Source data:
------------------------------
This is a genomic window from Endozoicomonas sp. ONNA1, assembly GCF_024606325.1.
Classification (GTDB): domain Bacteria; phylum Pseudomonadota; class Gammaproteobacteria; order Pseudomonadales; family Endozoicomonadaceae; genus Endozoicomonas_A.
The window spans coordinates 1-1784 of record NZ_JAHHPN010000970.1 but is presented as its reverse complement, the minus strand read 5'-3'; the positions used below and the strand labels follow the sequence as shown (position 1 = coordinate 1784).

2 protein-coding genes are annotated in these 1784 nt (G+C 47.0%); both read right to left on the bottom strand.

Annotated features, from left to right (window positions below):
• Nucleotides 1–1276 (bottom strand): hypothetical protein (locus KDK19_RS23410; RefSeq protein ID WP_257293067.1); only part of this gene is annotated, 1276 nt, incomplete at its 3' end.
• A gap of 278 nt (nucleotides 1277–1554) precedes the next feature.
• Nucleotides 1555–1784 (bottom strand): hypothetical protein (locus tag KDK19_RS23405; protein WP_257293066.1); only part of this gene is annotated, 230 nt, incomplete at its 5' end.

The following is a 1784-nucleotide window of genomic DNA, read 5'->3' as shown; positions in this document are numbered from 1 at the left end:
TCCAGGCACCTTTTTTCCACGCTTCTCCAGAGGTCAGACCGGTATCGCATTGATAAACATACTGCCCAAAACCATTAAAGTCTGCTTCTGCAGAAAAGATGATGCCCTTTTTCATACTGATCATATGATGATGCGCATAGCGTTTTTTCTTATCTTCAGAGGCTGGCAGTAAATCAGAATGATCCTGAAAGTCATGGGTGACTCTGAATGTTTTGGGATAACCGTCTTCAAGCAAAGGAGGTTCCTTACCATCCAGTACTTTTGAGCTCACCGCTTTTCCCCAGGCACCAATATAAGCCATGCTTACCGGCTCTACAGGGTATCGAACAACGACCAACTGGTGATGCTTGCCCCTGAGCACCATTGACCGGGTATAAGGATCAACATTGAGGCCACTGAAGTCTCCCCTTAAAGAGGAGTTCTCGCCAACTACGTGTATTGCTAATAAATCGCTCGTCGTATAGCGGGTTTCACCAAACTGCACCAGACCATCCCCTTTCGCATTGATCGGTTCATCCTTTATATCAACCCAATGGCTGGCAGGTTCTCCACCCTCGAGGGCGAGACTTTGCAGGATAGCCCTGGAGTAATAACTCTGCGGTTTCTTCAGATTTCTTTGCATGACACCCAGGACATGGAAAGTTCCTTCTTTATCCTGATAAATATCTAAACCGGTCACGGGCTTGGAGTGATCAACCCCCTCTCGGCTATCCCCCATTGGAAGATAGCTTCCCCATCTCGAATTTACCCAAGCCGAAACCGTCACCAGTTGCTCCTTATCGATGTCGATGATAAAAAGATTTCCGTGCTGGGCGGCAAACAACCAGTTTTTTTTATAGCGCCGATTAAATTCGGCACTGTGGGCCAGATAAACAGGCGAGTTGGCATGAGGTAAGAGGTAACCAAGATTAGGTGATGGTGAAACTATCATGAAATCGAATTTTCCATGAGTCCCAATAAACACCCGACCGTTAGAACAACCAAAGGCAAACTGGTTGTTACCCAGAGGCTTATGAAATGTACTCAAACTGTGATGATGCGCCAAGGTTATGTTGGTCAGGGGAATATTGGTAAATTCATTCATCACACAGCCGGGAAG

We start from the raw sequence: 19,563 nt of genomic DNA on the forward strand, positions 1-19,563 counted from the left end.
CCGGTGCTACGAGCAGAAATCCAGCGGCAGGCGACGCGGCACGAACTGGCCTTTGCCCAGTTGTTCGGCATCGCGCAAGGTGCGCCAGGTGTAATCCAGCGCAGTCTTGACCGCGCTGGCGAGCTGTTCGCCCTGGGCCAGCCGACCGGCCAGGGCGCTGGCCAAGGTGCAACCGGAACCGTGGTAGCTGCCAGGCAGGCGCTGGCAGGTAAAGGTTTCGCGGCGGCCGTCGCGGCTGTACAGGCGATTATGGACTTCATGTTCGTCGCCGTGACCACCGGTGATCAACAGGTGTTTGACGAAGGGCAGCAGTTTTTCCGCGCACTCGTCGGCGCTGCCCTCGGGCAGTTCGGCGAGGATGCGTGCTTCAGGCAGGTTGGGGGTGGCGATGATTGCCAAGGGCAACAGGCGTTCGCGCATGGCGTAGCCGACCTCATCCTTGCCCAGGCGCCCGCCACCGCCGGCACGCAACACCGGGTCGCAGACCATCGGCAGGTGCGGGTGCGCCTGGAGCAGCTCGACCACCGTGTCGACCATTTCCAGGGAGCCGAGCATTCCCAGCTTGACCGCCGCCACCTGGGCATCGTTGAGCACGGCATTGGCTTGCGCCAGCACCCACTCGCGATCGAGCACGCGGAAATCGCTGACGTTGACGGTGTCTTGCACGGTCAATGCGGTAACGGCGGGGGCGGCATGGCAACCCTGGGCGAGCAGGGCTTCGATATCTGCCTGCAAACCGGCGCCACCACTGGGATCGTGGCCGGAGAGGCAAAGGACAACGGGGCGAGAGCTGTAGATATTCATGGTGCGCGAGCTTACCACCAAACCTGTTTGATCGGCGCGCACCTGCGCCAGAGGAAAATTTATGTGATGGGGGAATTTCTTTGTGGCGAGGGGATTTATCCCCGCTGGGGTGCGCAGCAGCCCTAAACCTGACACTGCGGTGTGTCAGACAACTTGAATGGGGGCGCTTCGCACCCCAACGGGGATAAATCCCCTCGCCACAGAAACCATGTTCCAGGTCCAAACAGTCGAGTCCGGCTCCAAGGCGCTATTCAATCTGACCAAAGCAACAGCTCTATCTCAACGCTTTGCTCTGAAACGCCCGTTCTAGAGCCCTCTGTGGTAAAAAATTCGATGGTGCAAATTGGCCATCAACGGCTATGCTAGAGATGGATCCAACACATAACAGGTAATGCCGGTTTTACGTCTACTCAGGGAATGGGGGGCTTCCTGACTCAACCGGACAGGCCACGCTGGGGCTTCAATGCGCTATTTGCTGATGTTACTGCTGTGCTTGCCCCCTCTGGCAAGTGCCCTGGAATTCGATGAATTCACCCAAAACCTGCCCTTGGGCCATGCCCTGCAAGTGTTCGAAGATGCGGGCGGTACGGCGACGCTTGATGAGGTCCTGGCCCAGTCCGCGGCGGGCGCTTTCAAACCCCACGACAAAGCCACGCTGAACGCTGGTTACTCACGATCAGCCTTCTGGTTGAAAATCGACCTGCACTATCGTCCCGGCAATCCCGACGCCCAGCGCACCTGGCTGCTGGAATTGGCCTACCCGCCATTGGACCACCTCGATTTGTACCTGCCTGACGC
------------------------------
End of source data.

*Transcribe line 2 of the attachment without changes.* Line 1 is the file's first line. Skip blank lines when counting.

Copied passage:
Classification (GTDB): domain Bacteria; phylum Pseudomonadota; class Gammaproteobacteria; order Pseudomonadales; family Endozoicomonadaceae; genus Endozoicomonas_A.